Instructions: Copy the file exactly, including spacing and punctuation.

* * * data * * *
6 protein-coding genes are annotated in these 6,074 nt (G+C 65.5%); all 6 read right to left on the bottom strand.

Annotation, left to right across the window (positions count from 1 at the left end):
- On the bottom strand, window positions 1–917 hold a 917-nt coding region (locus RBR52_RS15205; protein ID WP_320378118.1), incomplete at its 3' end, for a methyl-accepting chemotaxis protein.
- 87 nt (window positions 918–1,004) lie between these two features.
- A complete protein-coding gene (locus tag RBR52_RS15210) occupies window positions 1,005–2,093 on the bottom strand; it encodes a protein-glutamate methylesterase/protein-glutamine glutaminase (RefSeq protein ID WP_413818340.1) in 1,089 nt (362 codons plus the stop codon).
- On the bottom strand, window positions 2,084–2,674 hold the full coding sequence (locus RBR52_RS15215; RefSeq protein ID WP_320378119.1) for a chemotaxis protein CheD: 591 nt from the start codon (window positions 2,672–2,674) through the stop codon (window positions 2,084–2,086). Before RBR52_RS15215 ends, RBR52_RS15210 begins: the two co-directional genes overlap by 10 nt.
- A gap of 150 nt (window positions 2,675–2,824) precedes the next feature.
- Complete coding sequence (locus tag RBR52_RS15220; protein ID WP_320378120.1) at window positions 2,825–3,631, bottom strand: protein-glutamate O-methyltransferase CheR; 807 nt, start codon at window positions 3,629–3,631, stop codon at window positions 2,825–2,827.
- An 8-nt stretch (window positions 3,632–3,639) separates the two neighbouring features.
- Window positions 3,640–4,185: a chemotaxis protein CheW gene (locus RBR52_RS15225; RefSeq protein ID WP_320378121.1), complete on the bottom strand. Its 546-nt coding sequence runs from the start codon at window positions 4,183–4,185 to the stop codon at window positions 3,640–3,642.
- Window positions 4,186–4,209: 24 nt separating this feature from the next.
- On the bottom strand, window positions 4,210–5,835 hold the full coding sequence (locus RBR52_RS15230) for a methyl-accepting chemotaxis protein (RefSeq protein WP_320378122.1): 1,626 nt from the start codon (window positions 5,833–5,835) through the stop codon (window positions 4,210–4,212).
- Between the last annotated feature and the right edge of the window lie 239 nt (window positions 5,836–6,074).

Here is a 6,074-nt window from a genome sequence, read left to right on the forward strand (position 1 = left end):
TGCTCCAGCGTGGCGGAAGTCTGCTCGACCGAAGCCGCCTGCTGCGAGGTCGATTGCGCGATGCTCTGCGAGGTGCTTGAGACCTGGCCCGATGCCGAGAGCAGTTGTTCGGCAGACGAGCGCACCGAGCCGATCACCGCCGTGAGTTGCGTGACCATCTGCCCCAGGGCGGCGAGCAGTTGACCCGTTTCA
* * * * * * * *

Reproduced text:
6 protein-coding genes are annotated in these 6,074 nt (G+C 65.5%); all 6 read right to left on the bottom strand.

Annotation, left to right across the window (positions count from 1 at the left end):
- On the bottom strand, window positions 1–917 hold a 917-nt coding region (locus RBR52_RS15205; protein ID WP_320378118.1), incomplete at its 3' end, for a methyl-accepting chemotaxis protein.
- 87 nt (window positions 918–1,004) lie between these two features.
- A complete protein-coding gene (locus tag RBR52_RS15210) occupies window positions 1,005–2,093 on the bottom strand; it encodes a protein-glutamate methylesterase/protein-glutamine glutaminase (RefSeq protein ID WP_413818340.1) in 1,089 nt (362 codons plus the stop codon).
- On the bottom strand, window positions 2,084–2,674 hold the full coding sequence (locus RBR52_RS15215; RefSeq protein ID WP_320378119.1) for a chemotaxis protein CheD: 591 nt from the start codon (window positions 2,672–2,674) through the stop codon (window positions 2,084–2,086). Before RBR52_RS15215 ends, RBR52_RS15210 begins: the two co-directional genes overlap by 10 nt.
- A gap of 150 nt (window positions 2,675–2,824) precedes the next feature.
- Complete coding sequence (locus tag RBR52_RS15220; protein ID WP_320378120.1) at window positions 2,825–3,631, bottom strand: protein-glutamate O-methyltransferase CheR; 807 nt, start codon at window positions 3,629–3,631, stop codon at window positions 2,825–2,827.
- An 8-nt stretch (window positions 3,632–3,639) separates the two neighbouring features.
- Window positions 3,640–4,185: a chemotaxis protein CheW gene (locus RBR52_RS15225; RefSeq protein ID WP_320378121.1), complete on the bottom strand. Its 546-nt coding sequence runs from the start codon at window positions 4,183–4,185 to the stop codon at window positions 3,640–3,642.
- Window positions 4,186–4,209: 24 nt separating this feature from the next.
- On the bottom strand, window positions 4,210–5,835 hold the full coding sequence (locus RBR52_RS15230) for a methyl-accepting chemotaxis protein (RefSeq protein WP_320378122.1): 1,626 nt from the start codon (window positions 5,833–5,835) through the stop codon (window positions 4,210–4,212).
- Between the last annotated feature and the right edge of the window lie 239 nt (window positions 5,836–6,074).

Here is a 6,074-nt window from a genome sequence, read left to right on the forward strand (position 1 = left end):
TGCTCCAGCGTGGCGGAAGTCTGCTCGACCGAAGCCGCCTGCTGCGAGGTCGATTGCGCGATGCTCTGCGAGGTGCTTGAGACCTGGCCCGATGCCGAGAGCAGTTGTTCGGCAGACGAGCGCACCGAGCCGATCACCGCCGTGAGTTGCGTGACCATCTGCCCCAGGGCGGCGAGCAGTTGACCCGTTTCA